KHOJA SHIA ITHNA-ASHERIES IN LAMU AND MOMBASA, 1870-1930
BY ZAHIR BHALOO

PART FOUR

Dharamsi Khatau: A Pioneer and Merchant Prince

From interviews with Akberali A. Khatau



Dharamsi Khatau
(from A.A. Khatau)

My grandfather Dharamsi Khatau was born in Nagalpur, Kutch in 1865. He had four brothers Jivraj Khatau, Manji Khatau, Kassim Khatau and Killu Khatau. Yes it’s the same “shaheed” Killu Khatau, the student of Mulla Qader Husayn Saheb who was martyred in Bombay. After the death of Killu in 1878, my grandfather left Bombay in 1880 with his father and mother along with the wife of Killu Khatau and Killu’s daughters. The journey to Mombasa by dhow took about a month. On the way Khatau Nanjani, my great-grandfather saddened by the death of Killu passed away. He was lowered into the sea with full honours.

When the dhow arrived in Mombasa, Dharamsi Khatau decided to stay on board and disembark in Zanzibar. In Zanzibar he established Dharamsi Khatau & Co., which grew to become a successful import company that used to import textiles from Germany. It had forty branches throughout East Africa, in Mombasa, Lamu, Malindi, Mazeras, Takangu, Kisumu, Bukoba, Nairobi and Meru etc. Many Ithna-Asheri pioneers began working with Dharamsi Khatau & Co before establishing their own businesses including Rashid Moledina, Abdalla Kanji, Rashid Nurmohammed of Kampala, Moledina Virji and Ali Mohammed Jagani.
 
In 1893 my grandfather called his brother Jivraj Khatau to manage the Mombasa branch of Dharamsi Khatau & Co. It was Jivraj who extended the company’s business deep into the interior. There is an interesting incident that my father told me about Jivraj Khatau. One day Walji Bhanji was delayed in paying for goods bought from the German firm Messrs. Hansing & Co. He was sent a notice threatening court action. When the news reached Jivraj Khatau, he became very angry and told the firm’s German representative: “Walji Bhanji is my brother.” Later that day the notice was torn up by the German in Jivraj’s office. The Germans knew if they didn’t take the notice back all business dealings between Dharamsi Khatau & Co. and Messrs. Hansing & Co. would stop. You see, that’s how it used to be in the old days.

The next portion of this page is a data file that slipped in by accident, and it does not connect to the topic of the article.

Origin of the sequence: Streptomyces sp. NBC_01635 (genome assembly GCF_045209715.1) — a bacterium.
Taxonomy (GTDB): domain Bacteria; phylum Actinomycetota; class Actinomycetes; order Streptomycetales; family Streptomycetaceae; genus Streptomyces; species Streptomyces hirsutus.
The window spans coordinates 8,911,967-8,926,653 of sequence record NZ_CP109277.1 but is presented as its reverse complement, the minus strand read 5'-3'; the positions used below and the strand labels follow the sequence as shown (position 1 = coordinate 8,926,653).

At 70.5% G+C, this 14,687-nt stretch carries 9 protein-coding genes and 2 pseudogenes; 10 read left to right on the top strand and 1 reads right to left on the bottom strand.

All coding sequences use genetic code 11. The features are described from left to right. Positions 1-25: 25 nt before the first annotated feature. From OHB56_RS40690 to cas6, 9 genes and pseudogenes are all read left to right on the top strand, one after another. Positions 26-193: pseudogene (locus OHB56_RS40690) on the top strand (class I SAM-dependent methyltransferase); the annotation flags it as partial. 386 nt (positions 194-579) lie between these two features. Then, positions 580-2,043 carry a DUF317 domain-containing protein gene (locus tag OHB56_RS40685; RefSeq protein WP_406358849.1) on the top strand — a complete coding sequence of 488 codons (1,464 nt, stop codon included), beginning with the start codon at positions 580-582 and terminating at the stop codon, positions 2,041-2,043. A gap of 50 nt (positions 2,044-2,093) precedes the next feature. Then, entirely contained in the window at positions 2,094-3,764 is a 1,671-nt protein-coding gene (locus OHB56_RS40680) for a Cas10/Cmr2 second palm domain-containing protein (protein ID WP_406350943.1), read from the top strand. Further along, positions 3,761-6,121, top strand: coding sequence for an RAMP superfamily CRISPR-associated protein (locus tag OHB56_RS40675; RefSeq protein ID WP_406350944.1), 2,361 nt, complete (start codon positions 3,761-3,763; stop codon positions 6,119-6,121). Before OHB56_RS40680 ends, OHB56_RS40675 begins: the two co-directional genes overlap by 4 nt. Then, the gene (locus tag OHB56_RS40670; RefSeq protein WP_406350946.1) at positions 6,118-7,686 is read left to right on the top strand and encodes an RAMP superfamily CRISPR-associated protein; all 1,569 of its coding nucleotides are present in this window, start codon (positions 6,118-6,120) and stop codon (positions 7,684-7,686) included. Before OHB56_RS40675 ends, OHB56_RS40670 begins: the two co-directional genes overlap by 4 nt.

Above: An old envelope the remains of the business empire (from A. A. Khatau)

 
The First Ithna-Asheri in Nairobi
From Cynthia Salvadori’s - We Came in Dhows and interviews with Mulla Anverali Valimohamed Walji and late Hussein A. Walji
 
Walji Bhanji was born in Kutch in 1869. He had two brothers Khaku Bhanji and Karim Bhanji. After Khaku’s death, Walji Bhanji married his brother’s wife Kaiserbai and raised his brother’s children Suleman Khaku and Bachibai. Kaiserbai bore him two sons Alibhai and Valimohammed. In 1898 Walji Bhanji left Kutch and arrived with his family in Mombasa. He stayed with Ladha Kanji and opened a small shop selling matches and tobacco. In 1899 he decided to go to Nairobi. He travelled by train to Voi and then by donkey to Nairobi. Very quickly Walji Bhanji was able to establish a successful import-export firm.
 
The firm grew to almost sixty branches across East Africa. There was even a branch in Nakuru opened in 1902 and supervised by Karim Bux.
 
The firm used to import piece goods and salt from India, sugar from Mauritius and would export raw cotton and from 1909 onwards ivory to India and the Far East. Walji Bhanji’s sons Valimohammed and Alibhai and his step son Suleiman were made partners in the firm. It was Suleiman who extended the firm’s operation into the interior. Cotton ginneries were set up in Mbale and Butiaba. Walji Bhanji himself stayed mostly in Mombasa, Valimohammed worked in Zanzibar and Alibhai was in charge of buying ivory.
 
There was a time when Walji Bhanji was so famous amongst the Africans that they were singing songs about him as they pushed the handcarts bringing cotton and ivory to the depots. At first the family lived in Walji Bhanji’s buildings on Old Killindini road but later Walji Bhanji acquired the big house (Leven House) near the stairs by the Old Port and the whole family lived there. The ground floor was the head office with all the accountants and everybody. On the top floor Suleiman lived with his family.
 
Eventually Walji Bhanji’s luck ran out. The Great Depression hit Africa – and Walji Bhanji lost a lot of currency, German marks. Smith Mackenzie advanced him a large sum to purchase the cotton crop. Locusts devoured the entire crop.
 
In 1932 he was declared bankrupt. All Walji Bhanji’s properties were put up for sale. Datoo came to auction them. For three days after the auction Walji Bhanji never left the house, his big house by the Old Port. On the third day, there in the house he died.
 
 
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